China

China's Car Sector Needs a Shakeup

Government policies meant to help are hobbling the industry.

Jeep set up the first auto joint venture in China.

Photographer: Ed Jones/AFP/Getty Images

China’s SUV specialist Great Wall Motor Co. Ltd. may, in the end, never get its hands on Fiat Chrysler Automobiles NV’s Jeep division. But expect more and more Chinese automakers to seek out foreign acquisitions. The Chinese government has long dreamed of creating a globally competitive car industry, and having Chinese automakers purchase established companies and brands would seem one obvious way to accomplish its goal.

Unless the government rethinks its own industrial policies, however, the strategy is almost certain to fail. Its own efforts to foster a homegrown car industry are holding the sector back.

QuickTake China's Market Meddling

This should be evident from the fact that Chinese automakers still struggle badly to compete, even at home, despite decades of investment and supportive state policies. Chinese cars have begun to raise their profile domestically, especially in recent years. Still, only three of the 10 best-selling passenger vehicle brands in the first half of this year are from Chinese companies, according to market research firm LMC Automotive. The two largest, China Changan Automobile Group Co. Ltd. and Geely Automobile Holdings Ltd., each have a share of only 4.6 percent, about a third of top dog Volkswagen AG’s.

Meanwhile, Chinese car companies have almost no presence overseas. Exports were smaller in 2016 than two years earlier, and the biggest markets for Chinese cars tend to be in the developing world. So far this year, Iran ranks as the largest importer.

Coddling local automakers, many of which are owned by the state, has weakened rather than strengthened them. China, for instance, still forces foreign automakers to set up operations as joint ventures with Chinese partners. (Ironically, Jeep was the first foreign brand to forge such a JV.) The idea has always been for local companies to exploit these shotgun marriages to glean technology, management expertise and other skills from established players.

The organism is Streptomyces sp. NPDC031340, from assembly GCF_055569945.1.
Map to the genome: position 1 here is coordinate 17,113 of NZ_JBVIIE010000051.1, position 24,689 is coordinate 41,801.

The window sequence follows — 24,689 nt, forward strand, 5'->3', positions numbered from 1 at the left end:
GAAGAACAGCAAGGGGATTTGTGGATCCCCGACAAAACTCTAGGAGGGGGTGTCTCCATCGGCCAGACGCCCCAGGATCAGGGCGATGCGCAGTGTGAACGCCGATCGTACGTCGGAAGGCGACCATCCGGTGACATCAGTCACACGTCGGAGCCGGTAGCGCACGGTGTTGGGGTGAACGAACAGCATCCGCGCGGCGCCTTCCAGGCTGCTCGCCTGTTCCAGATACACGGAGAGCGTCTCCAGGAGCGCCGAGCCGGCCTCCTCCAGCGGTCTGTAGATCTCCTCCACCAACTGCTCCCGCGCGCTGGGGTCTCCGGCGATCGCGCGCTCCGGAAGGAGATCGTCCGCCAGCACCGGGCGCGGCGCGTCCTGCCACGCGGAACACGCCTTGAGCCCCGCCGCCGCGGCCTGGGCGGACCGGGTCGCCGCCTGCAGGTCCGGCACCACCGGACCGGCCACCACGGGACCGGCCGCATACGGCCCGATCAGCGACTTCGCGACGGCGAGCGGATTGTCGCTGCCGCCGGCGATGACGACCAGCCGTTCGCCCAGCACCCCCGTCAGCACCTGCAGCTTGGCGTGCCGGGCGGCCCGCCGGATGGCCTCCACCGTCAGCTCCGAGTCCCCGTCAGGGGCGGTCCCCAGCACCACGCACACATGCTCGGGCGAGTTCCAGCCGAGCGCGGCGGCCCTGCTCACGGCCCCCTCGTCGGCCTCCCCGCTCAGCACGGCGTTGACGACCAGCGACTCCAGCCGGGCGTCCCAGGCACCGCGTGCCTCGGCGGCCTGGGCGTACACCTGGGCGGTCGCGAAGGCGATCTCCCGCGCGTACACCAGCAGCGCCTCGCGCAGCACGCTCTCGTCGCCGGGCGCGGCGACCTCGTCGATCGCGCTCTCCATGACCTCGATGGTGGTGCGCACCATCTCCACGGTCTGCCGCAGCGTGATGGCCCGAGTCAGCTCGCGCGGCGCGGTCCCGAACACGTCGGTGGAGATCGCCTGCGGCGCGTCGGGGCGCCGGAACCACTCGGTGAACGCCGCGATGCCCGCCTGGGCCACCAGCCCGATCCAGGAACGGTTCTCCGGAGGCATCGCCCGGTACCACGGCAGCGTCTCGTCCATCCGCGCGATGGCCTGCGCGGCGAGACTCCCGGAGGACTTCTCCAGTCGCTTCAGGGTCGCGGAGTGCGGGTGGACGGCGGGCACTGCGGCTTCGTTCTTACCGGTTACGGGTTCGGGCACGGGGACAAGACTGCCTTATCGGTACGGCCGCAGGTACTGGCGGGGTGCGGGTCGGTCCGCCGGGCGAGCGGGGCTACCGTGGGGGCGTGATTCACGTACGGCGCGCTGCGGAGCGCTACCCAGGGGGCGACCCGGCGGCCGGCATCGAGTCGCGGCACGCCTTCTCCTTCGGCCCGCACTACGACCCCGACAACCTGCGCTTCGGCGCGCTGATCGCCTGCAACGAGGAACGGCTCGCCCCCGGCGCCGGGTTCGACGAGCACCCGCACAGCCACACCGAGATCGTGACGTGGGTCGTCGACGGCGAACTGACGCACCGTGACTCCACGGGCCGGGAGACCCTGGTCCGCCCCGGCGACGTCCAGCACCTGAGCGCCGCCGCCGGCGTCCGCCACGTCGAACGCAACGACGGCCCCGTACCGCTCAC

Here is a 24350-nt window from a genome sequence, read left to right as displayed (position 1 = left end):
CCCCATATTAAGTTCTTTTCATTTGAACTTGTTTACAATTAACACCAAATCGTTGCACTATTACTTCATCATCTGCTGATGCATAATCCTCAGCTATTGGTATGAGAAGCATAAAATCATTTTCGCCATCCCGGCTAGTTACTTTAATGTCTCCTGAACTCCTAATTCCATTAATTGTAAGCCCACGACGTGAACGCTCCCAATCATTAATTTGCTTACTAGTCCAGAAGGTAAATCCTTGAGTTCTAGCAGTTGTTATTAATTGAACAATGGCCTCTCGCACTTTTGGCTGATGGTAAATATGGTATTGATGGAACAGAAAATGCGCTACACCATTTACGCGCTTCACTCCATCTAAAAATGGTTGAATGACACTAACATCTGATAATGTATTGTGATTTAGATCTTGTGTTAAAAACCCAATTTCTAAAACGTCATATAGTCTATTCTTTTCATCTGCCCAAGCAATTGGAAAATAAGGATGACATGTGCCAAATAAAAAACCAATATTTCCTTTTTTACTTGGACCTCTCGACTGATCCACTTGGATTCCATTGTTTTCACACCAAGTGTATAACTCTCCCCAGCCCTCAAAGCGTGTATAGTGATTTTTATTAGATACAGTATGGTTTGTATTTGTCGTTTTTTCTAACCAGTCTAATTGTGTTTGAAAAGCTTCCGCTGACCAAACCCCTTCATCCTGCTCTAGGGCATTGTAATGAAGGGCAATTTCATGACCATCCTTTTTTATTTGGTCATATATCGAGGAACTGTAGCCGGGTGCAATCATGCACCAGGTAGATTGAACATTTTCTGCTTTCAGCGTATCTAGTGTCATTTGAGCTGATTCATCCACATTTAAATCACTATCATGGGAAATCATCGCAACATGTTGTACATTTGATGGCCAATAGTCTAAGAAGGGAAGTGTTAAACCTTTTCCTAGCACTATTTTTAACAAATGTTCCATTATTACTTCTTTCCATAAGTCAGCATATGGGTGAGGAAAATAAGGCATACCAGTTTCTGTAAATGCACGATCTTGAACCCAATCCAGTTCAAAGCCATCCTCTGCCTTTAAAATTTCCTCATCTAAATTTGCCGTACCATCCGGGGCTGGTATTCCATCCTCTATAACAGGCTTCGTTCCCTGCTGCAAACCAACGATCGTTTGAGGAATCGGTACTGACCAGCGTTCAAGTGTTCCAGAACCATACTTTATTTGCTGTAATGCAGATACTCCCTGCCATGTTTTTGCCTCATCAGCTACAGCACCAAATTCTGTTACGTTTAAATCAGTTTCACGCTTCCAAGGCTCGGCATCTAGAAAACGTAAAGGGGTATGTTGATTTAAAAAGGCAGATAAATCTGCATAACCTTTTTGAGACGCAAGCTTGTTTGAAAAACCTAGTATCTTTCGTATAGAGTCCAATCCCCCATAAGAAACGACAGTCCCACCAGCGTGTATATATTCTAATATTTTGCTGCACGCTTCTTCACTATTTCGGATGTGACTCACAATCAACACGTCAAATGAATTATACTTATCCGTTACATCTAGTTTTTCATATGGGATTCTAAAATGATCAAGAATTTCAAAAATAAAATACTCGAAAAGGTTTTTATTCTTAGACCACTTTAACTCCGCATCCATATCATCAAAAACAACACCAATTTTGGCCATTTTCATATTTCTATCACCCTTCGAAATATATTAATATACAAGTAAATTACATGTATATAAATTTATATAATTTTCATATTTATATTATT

Instead, Chinese carmakers have made so much money selling these foreign brands that the joint ventures have dampened their incentive to compete against their partners. The JV system has also fallen terribly out of date with global practice. China’s emerging-market competitors, including India and Russia, don’t place any such restrictions on foreign firms.

Government support has created another problem as well: too many automakers. According to Bill Russo, an expert on the Chinese car industry at Gao Feng Advisory in Shanghai, there are more than 100 registered automakers in China. That’s far, far more than even the world’s largest car market can support. As a result, most manufacturers can claim only a marginal share of the market -- even some of the better-known companies. The Chery brand, for instance, commands a mere 1.8 percent of the passenger-car market, while Great Wall's Haval only has 3.4 percent.

We know from historical experience that even large economies, such as the U.S., can sustain only a handful of car companies. Yet while consolidation is needed, “the fragmented production network and marketplace make it exceedingly difficult for any single Chinese company to emerge as a large player,” Crystal Chang, a lecturer at the University of California, Berkeley who has studied the industry, wrote in an email.

And again, government policy isn’t helping. Many local authorities have their own neighborhood car company that they support in order to generate jobs and investment, and nobody wants to sacrifice their champion for the greater good of the industry. While many of these companies are state-owned, even private players are often treated as local heroes and offered perquisites like tax breaks.

Russo blames this dilemma on the very nature of China’s growth model, which incentivizes provincial officials to promote local fixed-asset investment. Chang adds that more than politics are involved: No executive team at a state-owned enterprise wants to merge with another and possibly lose its authority.

Until these problems are addressed, foreign buyouts can only take China so far. The companies and brands available for purchase will likely be small chunks of bigger firms, or troubled nameplates. Chinese managers, who already lack international experience, will have an exceedingly tough time building these acquisitions into major contenders.

Look at Geely, which bought Volvo from Ford in 2010. The brand has since enjoyed a surprising comeback, with 2016 sales hitting an all-time high. Yet even so, Volvo remains a niche carmaker, with 534,332 cars sold. General Motors, by contrast, sold over 10 million vehicles last year.

If it really wants Chinese car companies to upgrade and develop a global profile, the government is first going to have to abandon the very industrial policies put in place to help them. What Chinese automakers need now aren’t subsidies or foreign acquisitions, but a healthy dose of the free market.

This column does not necessarily reflect the opinion of the editorial board or Bloomberg LP and its owners.

    To contact the author of this story:
    Michael Schuman at contactschuman@gmail.com

    To contact the editor responsible for this story:
    Nisid Hajari at nhajari@bloomberg.net

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